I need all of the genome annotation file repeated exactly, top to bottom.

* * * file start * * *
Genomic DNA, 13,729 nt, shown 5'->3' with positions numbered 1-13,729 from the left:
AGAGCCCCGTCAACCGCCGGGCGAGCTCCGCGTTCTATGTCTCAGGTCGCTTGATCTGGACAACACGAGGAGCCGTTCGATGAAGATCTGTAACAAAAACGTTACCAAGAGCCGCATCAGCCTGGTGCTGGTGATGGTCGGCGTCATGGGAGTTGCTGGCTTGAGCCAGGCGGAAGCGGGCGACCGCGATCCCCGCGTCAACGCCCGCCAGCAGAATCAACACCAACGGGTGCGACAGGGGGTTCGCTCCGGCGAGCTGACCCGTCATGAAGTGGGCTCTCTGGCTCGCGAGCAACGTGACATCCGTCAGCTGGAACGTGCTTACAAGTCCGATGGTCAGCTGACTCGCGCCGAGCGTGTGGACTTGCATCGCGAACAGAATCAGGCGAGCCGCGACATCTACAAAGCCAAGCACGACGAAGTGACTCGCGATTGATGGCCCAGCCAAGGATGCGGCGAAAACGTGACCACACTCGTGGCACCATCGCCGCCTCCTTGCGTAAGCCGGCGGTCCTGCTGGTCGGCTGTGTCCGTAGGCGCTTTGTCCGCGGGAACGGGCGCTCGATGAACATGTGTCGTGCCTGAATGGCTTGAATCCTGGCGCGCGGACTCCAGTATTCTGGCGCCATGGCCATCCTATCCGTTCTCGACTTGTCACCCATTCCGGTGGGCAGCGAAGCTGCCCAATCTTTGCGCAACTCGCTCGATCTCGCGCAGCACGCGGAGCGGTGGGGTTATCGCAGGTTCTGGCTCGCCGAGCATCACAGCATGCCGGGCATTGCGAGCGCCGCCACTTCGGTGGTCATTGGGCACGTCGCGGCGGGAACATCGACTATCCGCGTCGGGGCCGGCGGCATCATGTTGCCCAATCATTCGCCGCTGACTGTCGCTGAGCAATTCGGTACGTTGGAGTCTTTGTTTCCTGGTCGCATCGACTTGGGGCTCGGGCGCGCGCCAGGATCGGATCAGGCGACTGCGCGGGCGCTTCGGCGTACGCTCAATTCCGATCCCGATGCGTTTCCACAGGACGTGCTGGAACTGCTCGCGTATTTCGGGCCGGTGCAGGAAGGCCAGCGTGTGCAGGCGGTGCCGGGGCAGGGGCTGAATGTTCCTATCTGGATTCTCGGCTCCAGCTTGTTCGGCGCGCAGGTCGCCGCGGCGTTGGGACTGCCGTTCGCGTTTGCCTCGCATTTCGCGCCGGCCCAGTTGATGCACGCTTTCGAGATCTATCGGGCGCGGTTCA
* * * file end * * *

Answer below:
Genomic DNA, 13,729 nt, shown 5'->3' with positions numbered 1-13,729 from the left:
AGAGCCCCGTCAACCGCCGGGCGAGCTCCGCGTTCTATGTCTCAGGTCGCTTGATCTGGACAACACGAGGAGCCGTTCGATGAAGATCTGTAACAAAAACGTTACCAAGAGCCGCATCAGCCTGGTGCTGGTGATGGTCGGCGTCATGGGAGTTGCTGGCTTGAGCCAGGCGGAAGCGGGCGACCGCGATCCCCGCGTCAACGCCCGCCAGCAGAATCAACACCAACGGGTGCGACAGGGGGTTCGCTCCGGCGAGCTGACCCGTCATGAAGTGGGCTCTCTGGCTCGCGAGCAACGTGACATCCGTCAGCTGGAACGTGCTTACAAGTCCGATGGTCAGCTGACTCGCGCCGAGCGTGTGGACTTGCATCGCGAACAGAATCAGGCGAGCCGCGACATCTACAAAGCCAAGCACGACGAAGTGACTCGCGATTGATGGCCCAGCCAAGGATGCGGCGAAAACGTGACCACACTCGTGGCACCATCGCCGCCTCCTTGCGTAAGCCGGCGGTCCTGCTGGTCGGCTGTGTCCGTAGGCGCTTTGTCCGCGGGAACGGGCGCTCGATGAACATGTGTCGTGCCTGAATGGCTTGAATCCTGGCGCGCGGACTCCAGTATTCTGGCGCCATGGCCATCCTATCCGTTCTCGACTTGTCACCCATTCCGGTGGGCAGCGAAGCTGCCCAATCTTTGCGCAACTCGCTCGATCTCGCGCAGCACGCGGAGCGGTGGGGTTATCGCAGGTTCTGGCTCGCCGAGCATCACAGCATGCCGGGCATTGCGAGCGCCGCCACTTCGGTGGTCATTGGGCACGTCGCGGCGGGAACATCGACTATCCGCGTCGGGGCCGGCGGCATCATGTTGCCCAATCATTCGCCGCTGACTGTCGCTGAGCAATTCGGTACGTTGGAGTCTTTGTTTCCTGGTCGCATCGACTTGGGGCTCGGGCGCGCGCCAGGATCGGATCAGGCGACTGCGCGGGCGCTTCGGCGTACGCTCAATTCCGATCCCGATGCGTTTCCACAGGACGTGCTGGAACTGCTCGCGTATTTCGGGCCGGTGCAGGAAGGCCAGCGTGTGCAGGCGGTGCCGGGGCAGGGGCTGAATGTTCCTATCTGGATTCTCGGCTCCAGCTTGTTCGGCGCGCAGGTCGCCGCGGCGTTGGGACTGCCGTTCGCGTTTGCCTCGCATTTCGCGCCGGCCCAGTTGATGCACGCTTTCGAGATCTATCGGGCGCGGTTCA